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Champions of Design: Toblerone

The triangular-shaped Swiss chocolate may be more than 100 years old, but it is a mainstay of duty-free shops.

The distinctive triangular-shaped Toblerone is a symbol of Switzerland and, oddly, airport duty-free shops.

Its unusual shape is often mistakenly assumed to have been inspired by the Swiss Alps and, in particular, the Matterhorn. However, its creator, Theodor Tobler, based the design on the Folies Bergere in Paris, whose dancers ended their performances in the shape of a pyramid.

The Tobler company, making Toblerone and other confectionery, was established by Theodor and his father Jean, expanding the family's already successful sweet-shop business.

Located in Bern, Switzerland, Fabrique de Chocolat Berne, Tobler & Cie opened in 1899. A year later, Theodor took over the business.

Alongside his cousin Emil Bauman, he came up with the honey and almond nougat recipe and unique shape in 1908, patenting both a year later. It is rumoured that the person who granted the patent was none other than Albert Einstein, who at the time worked in the Swiss patent office.

The cousins came up with a name for the concoction by combining the family name with 'torrone', the Italian word for nougat. Toblerone was born.

The confection was a success, with its unique shape an inspired idea that helped it stand out in the crowded Swiss chocolate market.

In 1925, the ambitious Tobler opened a US subsidiary. However, the move was a flop, as the timing coincided with a rise in import duties. The great crash followed and in 1931 the entire board was forced to resign. Tobler remained a director and the company was sold to a French consortium. Within a couple of years, though, Tobler had stepped down from the company.

Recovering from the fallout of World War II, when ingredients such as cocoa and milk had been rationed, the Tobler company embarked on international expansion again, successfully opening subsidiaries in Germany and Italy. Toblerone remained a flagship product, as did a rum-filled chocolate. Although now discontinued, Tobler-O-Rum was claimed by the company to be the first filled chocolate ever created.

By 1963, Toblerone was being exported to 101 countries.

Tobler merged with Suchard, maker of Milka chocolate bars, in 1970. In 1982, the company merged with the Jacobs coffee company, which was acquired by Kraft Foods in 1990.

All Toblerone bars are produced in Brunnen, just outside Bern, allowing the chocolate to be promoted as Swiss-made, if no longer Swiss-owned.

Its strong associations with its homeland perhaps explain its presence in airports and the duty-free shopping bags of travellers.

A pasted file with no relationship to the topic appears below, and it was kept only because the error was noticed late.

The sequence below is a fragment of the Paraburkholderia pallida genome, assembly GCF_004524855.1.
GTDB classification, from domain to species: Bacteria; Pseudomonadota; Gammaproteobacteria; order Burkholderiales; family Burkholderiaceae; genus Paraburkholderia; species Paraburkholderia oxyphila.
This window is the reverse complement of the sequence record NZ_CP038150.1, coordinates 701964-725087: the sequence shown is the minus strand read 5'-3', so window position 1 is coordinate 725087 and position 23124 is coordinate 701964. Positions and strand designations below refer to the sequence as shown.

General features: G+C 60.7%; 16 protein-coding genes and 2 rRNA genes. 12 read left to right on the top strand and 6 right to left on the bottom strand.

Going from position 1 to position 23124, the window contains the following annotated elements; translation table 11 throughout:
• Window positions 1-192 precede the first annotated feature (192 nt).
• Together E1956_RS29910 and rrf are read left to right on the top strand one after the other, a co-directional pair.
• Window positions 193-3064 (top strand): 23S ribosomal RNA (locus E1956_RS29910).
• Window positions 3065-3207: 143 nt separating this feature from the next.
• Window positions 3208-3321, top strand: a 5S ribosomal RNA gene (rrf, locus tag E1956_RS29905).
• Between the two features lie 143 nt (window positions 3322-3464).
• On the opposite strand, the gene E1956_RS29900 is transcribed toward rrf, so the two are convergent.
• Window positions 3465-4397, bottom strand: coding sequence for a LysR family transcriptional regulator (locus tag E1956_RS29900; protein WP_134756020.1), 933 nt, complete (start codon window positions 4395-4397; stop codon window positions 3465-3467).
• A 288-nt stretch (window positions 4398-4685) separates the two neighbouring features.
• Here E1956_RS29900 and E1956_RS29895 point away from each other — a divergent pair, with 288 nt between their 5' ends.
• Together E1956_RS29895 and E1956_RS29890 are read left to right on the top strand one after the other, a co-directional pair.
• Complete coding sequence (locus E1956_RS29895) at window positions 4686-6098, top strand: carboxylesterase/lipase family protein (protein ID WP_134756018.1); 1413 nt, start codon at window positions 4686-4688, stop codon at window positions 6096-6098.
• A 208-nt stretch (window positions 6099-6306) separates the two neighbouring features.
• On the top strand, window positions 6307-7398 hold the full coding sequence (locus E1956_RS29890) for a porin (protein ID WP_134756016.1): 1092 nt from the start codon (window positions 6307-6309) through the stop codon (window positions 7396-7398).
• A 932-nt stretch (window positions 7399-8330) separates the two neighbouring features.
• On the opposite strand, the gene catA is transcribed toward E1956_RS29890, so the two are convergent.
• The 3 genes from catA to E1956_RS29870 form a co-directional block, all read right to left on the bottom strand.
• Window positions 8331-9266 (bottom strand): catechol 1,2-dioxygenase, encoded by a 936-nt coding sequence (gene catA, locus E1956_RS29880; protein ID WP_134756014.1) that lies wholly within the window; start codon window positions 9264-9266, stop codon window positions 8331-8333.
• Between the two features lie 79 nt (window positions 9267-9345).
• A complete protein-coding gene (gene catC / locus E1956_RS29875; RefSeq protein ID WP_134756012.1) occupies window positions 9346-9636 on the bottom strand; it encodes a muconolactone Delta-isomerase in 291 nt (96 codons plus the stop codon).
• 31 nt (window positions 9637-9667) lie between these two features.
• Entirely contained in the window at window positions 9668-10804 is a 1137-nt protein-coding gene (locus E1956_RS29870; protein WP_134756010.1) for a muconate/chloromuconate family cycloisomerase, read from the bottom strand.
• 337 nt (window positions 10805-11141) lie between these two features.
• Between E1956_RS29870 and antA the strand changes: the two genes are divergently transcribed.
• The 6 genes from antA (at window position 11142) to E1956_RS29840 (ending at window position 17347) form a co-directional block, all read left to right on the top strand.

Successive owners have built upon this and airport retail remains a major focus for the brand.

In 2000, Toblerone's packaging was redesigned, although the shape was retained. An eagle appeared on the first bars, which was replaced by a bear, the symbol of its home town, Bern. The current logo incorporates a bear shape hidden in an image of the Matterhorn.

Toblerone accounts for 40% of Swiss chocolate exports and 96% of the bars produced are for export. It is reportedly the third-best seller in duty-free stores after tobacco and alcohol.


Silas Amons, creative strategist, JKRCREATIVE STRATEGIST, JKR

By Silas Amos, creative strategist, JKR

What defines an 'iconic' design? It's an overused expression, but, by my reckoning, Toblerone fits the bill. For me, an iconic design features a graphical or stylistic property that symbolises the brand's values and attributes, thereby creating charisma. One also has to apply best practice: the tenacity, over many years, to focus on the core iconography and keep investing it with meaning.

Toblerone has a distinctive shape and comes in an equally distinctively shaped pack - one that looks like a mountain, of which you find many in Switzerland.

So this is definitively 'Swiss' chocolate. In truth, mountains might not have inspired the original shape, but original intentions are irrelevant - myth and meanings attach themselves to iconic brands like iron filings to a magnet.

It sounds simple, but such apparent simplicity is a spark of genius. Over time, the iconography has allowed the pack to transcend its category. This is no longer another chocolate bar. Rather it's Toblerone and it resides in a category of one. For proof of its genius, consider that Albert Einstein (employed by the Swiss Federal Institute for Intellectual Property in Bern) supposedly signed off the design - some endorsement. Another myth? Perhaps. But when the legend becomes fact, print the legend.

A top tip: if struggling to separate the last two segments of a big bar, use two fingers to push the mountain tips together. They will snap apart with ease. Some designs you just love, in all their dimensions. This is one of them.


1868: Jean Tobler, the father of Theodor Tobler, opened a sweet shop in Bern, Switzerland.

1900: Theodor took over the company.

1908: Theodor and cousin Emil Bauman created the recipe for Toblerone. They chose a unique triangular shape for the bar.

1909: Theodor Tobler patented the process for making Toblerone and the brand.

1969: A dark version of Toblerone was launched, followed four years later by a white-chocolate version.

2007: A fruit and nut variety of Toblerone was launched.

2008: Toblerone celebrated its 100th anniversary.

2010: The chocolate bars became one triangle shorter to ensure the price stayed the same, despite the rising cost of ingredients.

View more Champions of Design


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